## RS Aggarwal Solutions for Class 9 Maths Exercise 12C PDF

Geometrical structures like Circles are of greater importance in order to understand some of the fundamental concepts in Mathematics. The solutions are done with the aim of making the students comfortable in solving exercise wise problems. This is the third exercise of Chapter 12 which contains solutions designed by subject experts at BYJUâ€™S. The solutions are explained in simple language which match the understanding capacity of students. This exercise has problems which are solved based on cyclic quadrilaterals. RS Aggarwal Solutions for Class 9 Maths Chapter 12 Circles Exercise 12C are provided here.

## RS Aggarwal Solutions for Class 9 Chapter 12: Circles Exercise 12C Download PDF

## Access RS Aggarwal Solutions for Class 9 Chapter 12: Circles Exercise 12C

### Exercise 12(C) PAGE: 482

**1. In the given figure, ABCD is a cyclic quadrilateral whose diagonals intersect at P such that âˆ DBC = 60 ^{o} and âˆ BAC = 40^{o}. Find **

**(i) âˆ BCD,**

**(ii) âˆ CAD.**

**Solution:**

(i) We know that the angles in the same segment are equal

So we get

âˆ BDC = âˆ BAC = 40^{o}

Consider â–³ BCD

Using the angle sum property

âˆ BCD + âˆ BDC + âˆ DBC = 180^{o}

By substituting the values

âˆ BCD + 40^{o} + 60^{o} = 180^{o}

On further calculation

âˆ BCD = 180^{o} – 40^{o} – 60^{o}

By subtraction

âˆ BCD = 180^{o} – 100^{o}

So we get

âˆ BCD = 80^{o}

(ii) We know that the angles in the same segment are equal

So we get

âˆ CAD = âˆ CBD

So âˆ CAD = 60^{o}

**2. In the given figure, POQ is a diameter and PQRS is a cyclic quadrilateral. If âˆ PSR = 150 ^{o}, find âˆ RPQ.**

**Solution:**

We know that PQRS is a cyclic quadrilateral

It can be written as

âˆ PSR+ âˆ PQR = 180^{o}

By substituting the values

150^{o} + âˆ PQR = 180^{o}

On further calculation

âˆ PQR = 180^{o} – 150^{o}

By subtraction

âˆ PQR = 30^{o}

We know that the angle in semi-circle is a right angle

âˆ PRQ = 90^{o}

Consider â–³ PRQ

Using the angle sum property

âˆ PQR + âˆ PRQ + âˆ RPQ = 180^{o}

By substituting the values

30^{o} + 90^{o} + âˆ RPQ = 180^{o}

On further calculation

âˆ RPQ = 180^{o} – 30^{o} – 90^{o}

By subtraction

âˆ RPQ = 180^{o} – 120^{o}

So we get

âˆ RPQ = 60^{o}

Therefore, âˆ RPQ = 60^{o}.

**3. In the given figure, O is the centre of the circle and arc ABC subtends an angle of 130 ^{o} at the centre. If AB is extended to P, find âˆ PBC.**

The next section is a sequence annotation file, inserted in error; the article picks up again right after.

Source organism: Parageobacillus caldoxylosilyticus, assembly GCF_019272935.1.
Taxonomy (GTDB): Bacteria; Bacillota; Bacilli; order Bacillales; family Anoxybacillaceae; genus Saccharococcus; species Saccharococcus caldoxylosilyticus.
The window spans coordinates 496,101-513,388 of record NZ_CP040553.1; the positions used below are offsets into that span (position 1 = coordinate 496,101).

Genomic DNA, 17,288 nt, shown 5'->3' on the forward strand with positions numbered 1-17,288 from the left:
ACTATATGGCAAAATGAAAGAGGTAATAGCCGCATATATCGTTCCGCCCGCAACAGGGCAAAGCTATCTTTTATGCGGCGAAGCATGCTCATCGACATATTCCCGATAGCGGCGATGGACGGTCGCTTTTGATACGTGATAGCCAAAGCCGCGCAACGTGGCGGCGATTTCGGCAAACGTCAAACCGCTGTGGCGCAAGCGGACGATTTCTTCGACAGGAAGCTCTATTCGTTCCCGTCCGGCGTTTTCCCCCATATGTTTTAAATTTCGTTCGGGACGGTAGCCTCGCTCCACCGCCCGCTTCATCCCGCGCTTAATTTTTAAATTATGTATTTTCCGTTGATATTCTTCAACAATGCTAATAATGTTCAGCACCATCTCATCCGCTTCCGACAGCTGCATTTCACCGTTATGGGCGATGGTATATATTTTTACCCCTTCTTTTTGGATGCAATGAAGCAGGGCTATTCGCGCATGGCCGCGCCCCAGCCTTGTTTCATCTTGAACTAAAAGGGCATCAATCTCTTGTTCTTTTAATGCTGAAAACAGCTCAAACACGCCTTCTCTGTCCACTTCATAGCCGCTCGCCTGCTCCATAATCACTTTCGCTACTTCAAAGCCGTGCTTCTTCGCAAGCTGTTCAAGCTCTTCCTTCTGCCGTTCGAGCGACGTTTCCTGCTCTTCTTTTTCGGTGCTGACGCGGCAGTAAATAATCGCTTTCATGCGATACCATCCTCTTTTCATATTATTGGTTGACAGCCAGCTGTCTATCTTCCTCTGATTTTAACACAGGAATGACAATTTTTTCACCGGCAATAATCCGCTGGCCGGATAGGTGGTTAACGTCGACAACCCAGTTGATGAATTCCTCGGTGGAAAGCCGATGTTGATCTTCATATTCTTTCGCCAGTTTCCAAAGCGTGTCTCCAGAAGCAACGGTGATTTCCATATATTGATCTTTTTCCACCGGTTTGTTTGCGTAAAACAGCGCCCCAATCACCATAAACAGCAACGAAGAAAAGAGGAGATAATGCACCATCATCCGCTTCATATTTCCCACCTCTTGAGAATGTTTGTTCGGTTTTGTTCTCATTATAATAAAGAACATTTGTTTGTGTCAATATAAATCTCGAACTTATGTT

**Solution:**

Consider a point D on the arc CA and join DC and AD

We know that the angle subtended by an arc is twice the angle subtended by it on the circumference in the alternate segment

So we get

âˆ 2 = 2 âˆ 1

By substituting the values

130^{o} = 2 âˆ 1

So we get

âˆ 1 = 65^{o}

From the figure we know that the exterior angle of a cyclic quadrilateral = interior opposite angle

âˆ PBC = âˆ 1

So we get âˆ PBC = 65^{o}

Therefore, âˆ PBC = 65^{o}.

**4. In the given figure, ABCD is a cyclic quadrilateral in which AE is drawn parallel to CD, and BA is produced to F. If âˆ ABC = 92 ^{o} and âˆ FAE = 20^{o}, find âˆ BCD.**

**Solution:**

We know that ABCD is a cyclic quadrilateral

So we get

âˆ ABC + âˆ ADC = 180^{o}

By substituting the values

92^{o} + âˆ ADC = 180^{o}

On further calculation

âˆ ADC = 180^{o} – 92^{o}

By subtraction

âˆ ADC = 88^{o}

We know that AE || CD

From the figure we know that

âˆ EAD = âˆ ADC = 88^{o}

We know that the exterior angle of a cyclic quadrilateral = interior opposite angle

So we get

âˆ BCD = âˆ DAF

We know that

âˆ BCD = âˆ EAD + âˆ EAF

It is given that âˆ FAE = 20^{o}

By substituting the values

âˆ BCD = 88^{o} + 20^{o}

By addition

âˆ BCD = 108^{o}

Therefore, âˆ BCD = 108^{o}.

**5. In the given figure, BD = DC and âˆ CBD = 30 ^{o}, find âˆ BAC.**

**Solution:**

It is given that BD = DC

From the figure we know that

âˆ BCD = âˆ CBD = 30^{o}

Consider â–³ BCD

Using the angle sum property

âˆ BCD + âˆ CBD + âˆ CDB = 180^{o}

By substituting the values

30^{o} + 30^{o} + âˆ CDB = 180^{o}

On further calculation

âˆ CDB = 180^{o} – 30^{o} – 30^{o}

By subtraction

âˆ CDB = 180^{o} – 60^{o}

So we get

âˆ CDB = 120^{o}

We know that the opposite angles of a cyclic quadrilateral are supplementary

It can be written as

âˆ CDB + âˆ BAC = 180^{o}

By substituting the values

120^{o} + âˆ BAC = 180^{o}

On further calculation

âˆ BAC = 180^{o} – 120^{o}

By subtraction

âˆ BAC = 60^{o}

Therefore, âˆ BAC = 60^{o}.

**6. In the given figure, O is the centre of the given circle and measure of arc ABC is 100 ^{o}. Determine âˆ ADC and âˆ ABC.**

**Solution:**

We know that the angle subtended by an arc is twice the angle subtended by it on the circumference

From the figure we know that

âˆ AOC = 100^{o}

So we get

âˆ AOC = 2 âˆ ADC

It can be written as

âˆ ADC = Â½ âˆ AOC

By substituting the values

âˆ ADC = Â½ (100^{o})

So we get

âˆ ADC = 50^{o}

We know that the opposite angles of a cyclic quadrilateral are supplementary

It can be written as

âˆ ADC + âˆ ABC = 180^{o}

By substituting the values

50^{o} + âˆ ABC = 180^{o}

On further calculation

âˆ ABC = 180^{o} – 50^{o}

By subtraction

âˆ ABC = 130^{o}

Therefore, âˆ ADC = 50^{o} and âˆ ABC = 130^{o}.

**7. In the given figure, â–³ ABC is equilateral. Find **

**(i) âˆ BDC,**

**(ii) âˆ BEC.**

**Solution:**

It is given that â–³ ABC is equilateral

We know that

âˆ BAC = âˆ ABC = âˆ ACB = 60^{o}

(i) We know that the angles in the same segment of a circle are equal

âˆ BDC = âˆ BAC = 60^{o}